Recently the perioperative administration of EMLA has demonstrated both acute and longterm analgesic efficacy following mastectomy surgery [81]. This study evaluated the application of 5 g of EMLA or placebo on the sternal area 5 minutes before surgery, and 15 g on the supraclavicular area and axilla at the end of the operation. In addition, treatment with EMLA cream 20 g or placebo was applied daily for the first 4 days after surgery. This study revealed a significant reduction in postoperative analgesic requirements and the incidence and intensity of chronic pain with the application of EMLA. Although proven effective, the authors did not evaluate systemic levels of local anesthetic with this technique that may vary considerably following surgery and peripheral inflammation [90].

In an attempt to improve on the analgesic efficacy observed in this study [81], Fassoulaki  evaluated the effect of utilizing multiple analgesics including gabapentin, local anesthetic infiltration, and EMLA cream on acute and chronic pain following breast cancer surgery [84]. In this study, fifty patients were randomized to receive gabapentin 400 mg every 6 hours starting the evening before surgery and continued for the first eight postoperative days; EMLA cream 20 gm applied on the day of surgery and continued until the third postoperative day; and irrigation of the axillary brachial plexus and third, fourth, and fifth intercostal nerves with 19 mL ropivacaine 0.75%. In the control group, matching placebo capsules, placebo cream, and normal saline irrigation were utilized in a double-blind fashion. This study demonstrated a significant reduction in acute and chronic pain following surgery with this multimodal analgesic therapy. Patients in the treatment group reported lower pain scores and consumed fewer analgesics in the postoperative period. Three months after surgery, significantly more patients (18/22; 82%) in the treatment group versus (12/21; 57%) of patients in the control group developed chronic pain (p=0.028). Although at six months after surgery 10 of 22 (45%) and 6 of 30 (30%) developed chronic pain in the treatment versus control groups, this did not reach statistical significance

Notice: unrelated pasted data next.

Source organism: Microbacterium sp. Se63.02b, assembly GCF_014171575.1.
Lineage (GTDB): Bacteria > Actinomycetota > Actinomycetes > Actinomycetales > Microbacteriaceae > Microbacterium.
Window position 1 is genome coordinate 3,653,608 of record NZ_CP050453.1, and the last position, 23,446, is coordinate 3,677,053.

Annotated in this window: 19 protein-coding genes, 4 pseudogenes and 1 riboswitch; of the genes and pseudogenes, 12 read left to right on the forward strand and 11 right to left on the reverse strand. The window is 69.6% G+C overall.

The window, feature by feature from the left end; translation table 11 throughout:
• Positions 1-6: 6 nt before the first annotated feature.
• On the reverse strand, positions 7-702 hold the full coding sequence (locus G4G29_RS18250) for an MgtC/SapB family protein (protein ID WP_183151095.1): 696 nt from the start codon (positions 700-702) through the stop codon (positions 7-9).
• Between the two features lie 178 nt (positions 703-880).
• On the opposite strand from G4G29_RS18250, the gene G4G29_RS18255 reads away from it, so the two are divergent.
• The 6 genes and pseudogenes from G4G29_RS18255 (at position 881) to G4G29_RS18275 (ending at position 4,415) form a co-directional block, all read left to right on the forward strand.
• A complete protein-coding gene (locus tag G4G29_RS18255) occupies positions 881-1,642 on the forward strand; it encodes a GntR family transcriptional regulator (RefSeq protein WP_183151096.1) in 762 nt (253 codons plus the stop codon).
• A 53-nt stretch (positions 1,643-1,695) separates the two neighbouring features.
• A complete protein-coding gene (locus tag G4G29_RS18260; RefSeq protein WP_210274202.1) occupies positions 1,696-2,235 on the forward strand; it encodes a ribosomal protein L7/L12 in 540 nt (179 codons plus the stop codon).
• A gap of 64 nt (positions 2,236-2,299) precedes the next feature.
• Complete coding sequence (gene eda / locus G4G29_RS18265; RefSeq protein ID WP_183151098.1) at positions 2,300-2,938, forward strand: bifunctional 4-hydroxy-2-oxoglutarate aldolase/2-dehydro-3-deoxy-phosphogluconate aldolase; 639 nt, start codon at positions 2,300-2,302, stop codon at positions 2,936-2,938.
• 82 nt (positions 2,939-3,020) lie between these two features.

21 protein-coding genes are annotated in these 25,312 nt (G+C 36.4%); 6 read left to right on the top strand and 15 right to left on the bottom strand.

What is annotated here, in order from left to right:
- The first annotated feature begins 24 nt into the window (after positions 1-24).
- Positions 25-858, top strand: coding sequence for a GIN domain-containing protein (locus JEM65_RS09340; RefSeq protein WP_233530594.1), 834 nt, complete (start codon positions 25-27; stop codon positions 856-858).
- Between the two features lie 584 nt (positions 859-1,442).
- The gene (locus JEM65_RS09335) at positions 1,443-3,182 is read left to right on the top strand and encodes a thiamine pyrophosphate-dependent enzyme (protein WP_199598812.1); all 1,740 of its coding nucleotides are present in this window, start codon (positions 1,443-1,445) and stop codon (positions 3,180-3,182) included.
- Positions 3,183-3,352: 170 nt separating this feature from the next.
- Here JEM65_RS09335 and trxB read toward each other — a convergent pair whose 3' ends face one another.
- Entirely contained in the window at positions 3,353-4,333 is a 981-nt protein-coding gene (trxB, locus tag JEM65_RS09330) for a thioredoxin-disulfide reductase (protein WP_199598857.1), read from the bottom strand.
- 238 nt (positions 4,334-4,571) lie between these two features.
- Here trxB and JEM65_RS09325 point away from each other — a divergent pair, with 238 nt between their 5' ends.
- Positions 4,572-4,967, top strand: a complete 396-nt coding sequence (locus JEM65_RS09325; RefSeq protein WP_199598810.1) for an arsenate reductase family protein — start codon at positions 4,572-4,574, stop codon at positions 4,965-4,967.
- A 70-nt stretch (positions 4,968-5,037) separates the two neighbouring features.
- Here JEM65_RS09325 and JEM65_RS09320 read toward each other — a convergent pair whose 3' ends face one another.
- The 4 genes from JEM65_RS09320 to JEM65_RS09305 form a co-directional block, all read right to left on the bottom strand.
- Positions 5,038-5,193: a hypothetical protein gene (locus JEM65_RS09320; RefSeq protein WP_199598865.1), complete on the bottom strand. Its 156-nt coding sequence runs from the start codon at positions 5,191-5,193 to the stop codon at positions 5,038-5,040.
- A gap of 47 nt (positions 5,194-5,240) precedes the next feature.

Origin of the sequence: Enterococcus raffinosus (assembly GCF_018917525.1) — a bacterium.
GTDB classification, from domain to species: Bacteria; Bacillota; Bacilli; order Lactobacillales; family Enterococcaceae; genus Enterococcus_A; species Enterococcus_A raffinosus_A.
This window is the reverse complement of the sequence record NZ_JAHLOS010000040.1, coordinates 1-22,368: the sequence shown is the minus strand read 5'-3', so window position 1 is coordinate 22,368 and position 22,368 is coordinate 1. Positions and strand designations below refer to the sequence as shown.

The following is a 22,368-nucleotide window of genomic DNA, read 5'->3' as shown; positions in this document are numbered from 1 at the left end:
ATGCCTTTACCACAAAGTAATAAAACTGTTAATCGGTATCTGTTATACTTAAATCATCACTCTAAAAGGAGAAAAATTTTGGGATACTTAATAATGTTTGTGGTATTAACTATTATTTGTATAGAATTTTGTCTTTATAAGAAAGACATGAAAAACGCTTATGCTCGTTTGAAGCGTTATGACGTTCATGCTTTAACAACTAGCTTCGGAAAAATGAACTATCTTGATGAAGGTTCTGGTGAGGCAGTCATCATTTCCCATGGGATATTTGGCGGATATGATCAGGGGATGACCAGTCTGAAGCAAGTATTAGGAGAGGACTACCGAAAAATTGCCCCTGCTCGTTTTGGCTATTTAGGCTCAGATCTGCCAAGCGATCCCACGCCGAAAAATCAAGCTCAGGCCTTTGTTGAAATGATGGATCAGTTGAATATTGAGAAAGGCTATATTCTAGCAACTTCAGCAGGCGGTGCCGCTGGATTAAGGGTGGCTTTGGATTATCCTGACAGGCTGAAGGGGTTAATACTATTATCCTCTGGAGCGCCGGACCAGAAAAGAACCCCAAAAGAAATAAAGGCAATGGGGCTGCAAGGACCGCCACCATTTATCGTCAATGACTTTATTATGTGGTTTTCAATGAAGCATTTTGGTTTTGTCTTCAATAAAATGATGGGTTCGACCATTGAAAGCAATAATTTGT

Venlafaxine, a serotonin and norepinephrine reuptake inhibitor (SNRI) that is devoid of either antihistaminergic, anticholinergic, or alpha-adrenergic effects [91] was shown to be effective in the management of PMPS [92]. Further, the preemptive administration of venlafaxine was shown to be efficacious in mitigating hyperalgesia in the rat model of neuropathic pain [93]. Reuben et al. [94] examined the efficacy of administering perioperative venlafaxine for acute and chronic pain following breast cancer surgery. In this study, venlafaxine 75 mg or placebo was administered for two weeks starting the night before surgery to 100 patients scheduled for either partial or radical mastectomy with axillary dissection. Patients were administered PCA morphine for the first 24 hours following surgery and then acetaminophen/oxycodone tablets. There were no differences between the two groups in postoperative pain scores or opioid use during the first week following surgery. At six months postoperatively, there was a significant decrease in the incidence of chronic pain including: chest wall pain (55% vs. 19%;P=0.0002), arm pain (45% vs. 17%;P=0.003) and axilla pain (51% vs. 19%;P=0.0009) between the control group and the venlafaxine group respectively. Unlike the previous studies that demonstrated a reduction in chronic pain following breast surgery, [81,84] this was the first study to demonstrate a reduction in chronic pain without a concomitant reduction in acute pain. This is surprising, since one of the predictive risk factors for the development of PMPS is unrelieved acute pain [1].



Phantom limb pain (English)

Chronic donor site pain (English)

Postthoracotomy pain syndrome (English)


Part II: Algorithm for Perioperative Management of CRPS Patients

Part III: Highlights for Patients